It might seem obvious. Parents know when their children are playing, whether it's a toddler scribbling on a piece of paper, an infant shaking a rattle, or a pair of 10-year-olds dressing up and pretending to be superheroes.
But even Merriam-Webster's Collegiate Dictionary definition, "recreational activity; especially the spontaneous action of children," is often inaccurate, according to scientists and child development re-searchers. Play for children is neither simply recreational nor necessarily spontaneous, they say.
"Play is when children are using something they've learned, to try it out and see how it works, to use it in new ways – it's problem solving and enjoying the satisfaction of problems solv[ed]," says Diane Levin, a professor of education at Wheelock College in Boston. But Ms. Levin says that, in her class on the meaning and development of play, she never introduces one set definition.
"This is something that people argue about," she says.
Scientists and child advocates agree that there are many forms of play. There is "attunement play," the sort of interaction where a mother and infant might gaze at each other and babble back and forth. There is "object play," where a person might manipulate a toy such as a set of marbles; "rough and tumble play"; and "imaginative play." "Free play" is often described as kids playing on their own, without any adult supervision; "guided play" is when a child or other player takes the lead, but a mentor is around to, say, help facilitate the LEGO castle construction.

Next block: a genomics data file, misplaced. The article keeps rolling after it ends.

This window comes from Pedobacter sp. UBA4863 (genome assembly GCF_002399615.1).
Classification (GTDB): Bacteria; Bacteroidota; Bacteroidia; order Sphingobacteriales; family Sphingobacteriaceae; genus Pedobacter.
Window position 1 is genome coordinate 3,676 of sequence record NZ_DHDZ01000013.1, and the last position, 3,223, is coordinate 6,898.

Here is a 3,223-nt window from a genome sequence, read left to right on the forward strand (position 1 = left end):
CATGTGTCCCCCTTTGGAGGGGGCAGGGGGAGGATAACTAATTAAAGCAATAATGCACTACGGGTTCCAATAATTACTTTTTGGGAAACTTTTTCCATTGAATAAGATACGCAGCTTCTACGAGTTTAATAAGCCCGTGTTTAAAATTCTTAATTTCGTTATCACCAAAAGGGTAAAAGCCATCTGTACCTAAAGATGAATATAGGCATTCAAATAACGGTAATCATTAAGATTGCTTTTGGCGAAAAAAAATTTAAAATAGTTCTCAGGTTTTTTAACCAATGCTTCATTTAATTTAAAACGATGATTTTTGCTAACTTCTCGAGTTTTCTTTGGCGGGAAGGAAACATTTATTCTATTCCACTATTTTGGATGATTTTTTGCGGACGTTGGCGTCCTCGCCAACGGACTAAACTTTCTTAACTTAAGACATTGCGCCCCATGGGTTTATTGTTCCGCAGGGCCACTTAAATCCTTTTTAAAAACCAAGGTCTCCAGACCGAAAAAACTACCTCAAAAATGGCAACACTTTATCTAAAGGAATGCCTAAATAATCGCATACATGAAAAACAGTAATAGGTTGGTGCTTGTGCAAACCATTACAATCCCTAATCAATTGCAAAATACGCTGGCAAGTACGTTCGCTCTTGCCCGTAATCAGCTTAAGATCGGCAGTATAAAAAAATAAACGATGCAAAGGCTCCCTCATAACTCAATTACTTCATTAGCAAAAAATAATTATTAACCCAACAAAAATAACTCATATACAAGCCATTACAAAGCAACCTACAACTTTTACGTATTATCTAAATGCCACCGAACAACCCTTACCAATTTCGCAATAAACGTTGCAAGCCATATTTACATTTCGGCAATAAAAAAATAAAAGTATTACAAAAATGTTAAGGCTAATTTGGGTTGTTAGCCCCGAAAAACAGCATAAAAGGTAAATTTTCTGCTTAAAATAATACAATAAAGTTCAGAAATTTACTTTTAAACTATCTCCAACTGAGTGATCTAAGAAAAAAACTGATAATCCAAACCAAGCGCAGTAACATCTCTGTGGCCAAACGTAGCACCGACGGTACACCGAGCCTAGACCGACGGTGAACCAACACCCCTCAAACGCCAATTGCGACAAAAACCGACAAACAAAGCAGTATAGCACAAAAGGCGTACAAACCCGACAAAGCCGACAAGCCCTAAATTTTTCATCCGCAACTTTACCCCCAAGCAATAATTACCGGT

But often, says Dr. Brown at the National Institute for Play, a lot is happening all at once. He cites the time he tried to do a brain scan of his then-4-year-old grandson at play with his stuffed tiger.